KA Engineering titanium chainring, in factory

It’s a good thing for riders that a lot of smart people like cycling. Often after finding success in their field of study these professionals take their expertise and apply it to their passion, which leaves consumers with plenty of innovative components, tools or riding gear to choose from.

KA Engineering was created by a group of engineers with experience in the telecom and aerospace industries, who also happen to enjoy action sports. KA produces a line of drivetrain components including some tantalizing titanium chainrings and derailleur pulley wheels. Their ti upgrades are durable, lightweight and of course, impressive to onlookers!

KA does everything from machining and anodizing to packaging products inside their factory in Kiev, Ukraine. Read on to check out all the sizes, specs and details on their ti chainrings and 3-Star pulley wheels…

KA Engineering titanium chainring, laid down

KA’s titanium Sharktooth spiderless chainrings are CNC’d from one solid chunk of metal and feature the company’s own version of narrow-wide, high-profile teeth. These spiderless rings are designed with a variable offset (determined by the tooth count) to ensure the most precise chainline possible.

The company currently produces Sharktooth ti rings that fit Sram BB30 and GXP, Race Face Cinch, or Cannondale Hollowgram drivetrains. KA is already working on creating BOOST 148mm compatible versions as well.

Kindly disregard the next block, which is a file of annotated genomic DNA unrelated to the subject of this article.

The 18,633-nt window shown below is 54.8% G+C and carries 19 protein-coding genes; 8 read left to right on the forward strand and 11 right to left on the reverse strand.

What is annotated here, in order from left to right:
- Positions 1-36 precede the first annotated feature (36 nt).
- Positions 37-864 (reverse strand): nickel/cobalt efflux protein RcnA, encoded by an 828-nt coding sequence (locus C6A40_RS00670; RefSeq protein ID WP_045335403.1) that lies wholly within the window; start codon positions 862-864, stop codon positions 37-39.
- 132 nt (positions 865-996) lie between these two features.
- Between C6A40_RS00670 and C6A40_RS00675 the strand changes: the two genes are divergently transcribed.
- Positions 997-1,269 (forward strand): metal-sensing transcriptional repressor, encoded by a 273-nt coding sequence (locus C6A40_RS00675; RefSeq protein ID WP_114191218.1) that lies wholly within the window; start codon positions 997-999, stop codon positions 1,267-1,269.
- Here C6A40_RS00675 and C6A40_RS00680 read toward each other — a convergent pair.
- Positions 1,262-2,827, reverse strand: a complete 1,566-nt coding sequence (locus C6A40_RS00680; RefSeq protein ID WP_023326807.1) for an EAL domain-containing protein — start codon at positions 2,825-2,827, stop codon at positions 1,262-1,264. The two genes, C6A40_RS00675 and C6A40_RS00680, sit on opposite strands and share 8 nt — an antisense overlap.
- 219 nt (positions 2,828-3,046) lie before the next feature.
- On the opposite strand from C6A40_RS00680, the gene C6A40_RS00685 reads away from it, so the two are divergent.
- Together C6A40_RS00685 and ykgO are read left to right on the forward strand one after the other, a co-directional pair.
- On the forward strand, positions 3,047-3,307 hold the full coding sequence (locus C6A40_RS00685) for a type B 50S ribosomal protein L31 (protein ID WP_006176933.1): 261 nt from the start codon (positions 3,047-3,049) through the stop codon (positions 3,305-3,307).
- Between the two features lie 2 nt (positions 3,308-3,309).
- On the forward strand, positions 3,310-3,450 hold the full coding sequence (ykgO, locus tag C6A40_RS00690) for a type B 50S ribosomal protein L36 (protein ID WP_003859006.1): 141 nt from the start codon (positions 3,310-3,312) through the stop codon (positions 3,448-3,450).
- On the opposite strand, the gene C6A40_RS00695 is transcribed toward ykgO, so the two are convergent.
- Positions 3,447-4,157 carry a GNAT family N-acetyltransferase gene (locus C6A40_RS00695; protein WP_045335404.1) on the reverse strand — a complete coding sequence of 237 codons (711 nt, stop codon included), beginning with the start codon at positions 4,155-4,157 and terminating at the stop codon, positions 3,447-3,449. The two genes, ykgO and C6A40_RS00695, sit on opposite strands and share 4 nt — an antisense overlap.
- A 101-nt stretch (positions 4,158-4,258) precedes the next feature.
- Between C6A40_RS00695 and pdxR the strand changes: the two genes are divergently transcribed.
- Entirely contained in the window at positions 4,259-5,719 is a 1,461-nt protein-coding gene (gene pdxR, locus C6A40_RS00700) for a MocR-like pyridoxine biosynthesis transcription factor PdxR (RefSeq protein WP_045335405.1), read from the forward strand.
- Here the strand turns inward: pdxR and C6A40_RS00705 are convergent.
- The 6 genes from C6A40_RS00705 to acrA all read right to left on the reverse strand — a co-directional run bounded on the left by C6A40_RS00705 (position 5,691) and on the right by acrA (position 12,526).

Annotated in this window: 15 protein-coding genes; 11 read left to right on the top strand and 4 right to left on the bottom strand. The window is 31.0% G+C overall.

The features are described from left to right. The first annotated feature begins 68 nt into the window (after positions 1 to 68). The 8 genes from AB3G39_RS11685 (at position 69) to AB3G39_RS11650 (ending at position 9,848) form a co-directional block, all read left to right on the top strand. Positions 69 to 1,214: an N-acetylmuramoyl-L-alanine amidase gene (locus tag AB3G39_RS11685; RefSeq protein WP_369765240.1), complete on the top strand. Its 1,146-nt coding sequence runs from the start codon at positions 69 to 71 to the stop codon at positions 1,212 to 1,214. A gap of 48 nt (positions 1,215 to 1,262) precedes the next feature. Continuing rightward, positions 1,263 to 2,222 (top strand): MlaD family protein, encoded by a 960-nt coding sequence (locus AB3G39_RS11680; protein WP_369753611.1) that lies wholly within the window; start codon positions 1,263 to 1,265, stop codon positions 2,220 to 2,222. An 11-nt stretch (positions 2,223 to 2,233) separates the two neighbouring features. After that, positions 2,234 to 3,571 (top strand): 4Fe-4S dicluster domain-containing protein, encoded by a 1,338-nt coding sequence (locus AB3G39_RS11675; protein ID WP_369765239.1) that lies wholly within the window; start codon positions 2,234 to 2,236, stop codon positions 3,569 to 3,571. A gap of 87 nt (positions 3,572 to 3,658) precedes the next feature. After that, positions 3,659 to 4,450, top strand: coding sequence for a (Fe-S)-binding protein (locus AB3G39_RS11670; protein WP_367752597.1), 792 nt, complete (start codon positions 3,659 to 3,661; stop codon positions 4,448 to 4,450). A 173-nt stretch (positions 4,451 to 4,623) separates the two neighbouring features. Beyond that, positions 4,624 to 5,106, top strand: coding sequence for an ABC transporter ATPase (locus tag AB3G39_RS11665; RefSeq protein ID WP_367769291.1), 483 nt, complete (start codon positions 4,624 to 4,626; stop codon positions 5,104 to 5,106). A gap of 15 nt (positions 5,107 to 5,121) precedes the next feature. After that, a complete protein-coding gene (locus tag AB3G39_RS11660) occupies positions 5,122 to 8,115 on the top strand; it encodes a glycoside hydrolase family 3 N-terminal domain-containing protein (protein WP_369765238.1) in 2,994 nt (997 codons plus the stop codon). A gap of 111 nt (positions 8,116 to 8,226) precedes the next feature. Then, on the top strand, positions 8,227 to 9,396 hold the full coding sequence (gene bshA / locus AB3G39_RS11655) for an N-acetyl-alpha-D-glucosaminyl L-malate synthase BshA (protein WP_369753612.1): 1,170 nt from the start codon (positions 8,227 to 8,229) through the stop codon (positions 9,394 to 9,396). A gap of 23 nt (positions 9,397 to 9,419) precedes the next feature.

KA Engineering titanium chainring, after 3300kms

The titanium chainrings come in 26/28/30/32/34/36t sizes and are available in round or oval options (with 12% ovality). As for weights, a complete list wasn’t provided but for reference a 34t round Hollowgram ring hits the scales at 79.5g. And despite the weight, these rings should last for quite a while- the chainring shown above was test ridden for roughly 3300km’s by French racer Tomas Skubiszewski, and it’s still looking pretty new.

KA Engineering titanium chainring, blue KA Engineering titanium chainring, gold

KA’s ti chain rings can be finished in raw or your choice of several colors including Blue, Sky blue, Dark yellow, Yellow, Violet and Pink. All models and sizes of the spiderless ti rings sell for $218 USD.

KA Engineering titanium chainring, BCD model

The company also produces a simpler version of the Sharktooth chainring for 76/80/96/102/104mm BCD bolt patterns. These rings are made from a 10mm thick plate of Ti-6Al-4v titanium, so they don’t feature the variable offset and 3-D machining touches like the spiderless rings. They are available in 28/30/32/34/36t sizes, and cost $57.

KA Engineering titanium pulley wheel

KA has implemented the narrow-wide, high-tooth profile on their 3-Star titanium pulley wheels as well. They say this provides precise shifting and ‘fair’ mud shedding capabilities. Aside from their machined out ti bodies, the 3-Star pulleys also use a smaller than typical 686Z bearing to keep the weight down to under 26g for the set. Like the chainrings, the pulleys’ anodized titanium teeth should resist wear and tear for the long haul.

KA Engineering titanium pulley wheels, pair
*Photos courtesy of KA Engineering